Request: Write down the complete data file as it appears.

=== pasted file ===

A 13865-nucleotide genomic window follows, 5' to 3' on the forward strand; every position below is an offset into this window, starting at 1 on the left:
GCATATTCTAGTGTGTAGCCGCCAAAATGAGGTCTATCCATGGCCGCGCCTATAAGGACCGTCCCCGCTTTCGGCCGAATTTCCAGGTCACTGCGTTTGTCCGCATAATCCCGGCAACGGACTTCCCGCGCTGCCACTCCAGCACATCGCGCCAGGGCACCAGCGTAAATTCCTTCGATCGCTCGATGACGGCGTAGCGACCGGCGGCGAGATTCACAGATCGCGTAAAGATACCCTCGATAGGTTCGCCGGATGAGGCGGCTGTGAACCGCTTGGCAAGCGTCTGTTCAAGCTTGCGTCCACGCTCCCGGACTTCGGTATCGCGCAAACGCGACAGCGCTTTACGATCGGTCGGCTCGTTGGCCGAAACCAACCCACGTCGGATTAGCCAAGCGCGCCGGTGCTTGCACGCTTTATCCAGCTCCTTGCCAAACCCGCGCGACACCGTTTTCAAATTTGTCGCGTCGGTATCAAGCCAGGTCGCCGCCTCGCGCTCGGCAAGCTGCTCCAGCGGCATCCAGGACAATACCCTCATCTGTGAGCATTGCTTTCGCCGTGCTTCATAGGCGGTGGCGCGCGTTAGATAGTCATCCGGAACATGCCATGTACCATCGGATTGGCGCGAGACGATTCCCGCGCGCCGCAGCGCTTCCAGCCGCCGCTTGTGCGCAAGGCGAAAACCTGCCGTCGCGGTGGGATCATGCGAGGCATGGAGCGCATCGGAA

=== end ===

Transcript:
A 13865-nucleotide genomic window follows, 5' to 3' on the forward strand; every position below is an offset into this window, starting at 1 on the left:
GCATATTCTAGTGTGTAGCCGCCAAAATGAGGTCTATCCATGGCCGCGCCTATAAGGACCGTCCCCGCTTTCGGCCGAATTTCCAGGTCACTGCGTTTGTCCGCATAATCCCGGCAACGGACTTCCCGCGCTGCCACTCCAGCACATCGCGCCAGGGCACCAGCGTAAATTCCTTCGATCGCTCGATGACGGCGTAGCGACCGGCGGCGAGATTCACAGATCGCGTAAAGATACCCTCGATAGGTTCGCCGGATGAGGCGGCTGTGAACCGCTTGGCAAGCGTCTGTTCAAGCTTGCGTCCACGCTCCCGGACTTCGGTATCGCGCAAACGCGACAGCGCTTTACGATCGGTCGGCTCGTTGGCCGAAACCAACCCACGTCGGATTAGCCAAGCGCGCCGGTGCTTGCACGCTTTATCCAGCTCCTTGCCAAACCCGCGCGACACCGTTTTCAAATTTGTCGCGTCGGTATCAAGCCAGGTCGCCGCCTCGCGCTCGGCAAGCTGCTCCAGCGGCATCCAGGACAATACCCTCATCTGTGAGCATTGCTTTCGCCGTGCTTCATAGGCGGTGGCGCGCGTTAGATAGTCATCCGGAACATGCCATGTACCATCGGATTGGCGCGAGACGATTCCCGCGCGCCGCAGCGCTTCCAGCCGCCGCTTGTGCGCAAGGCGAAAACCTGCCGTCGCGGTGGGATCATGCGAGGCATGGAGCGCATCGGAA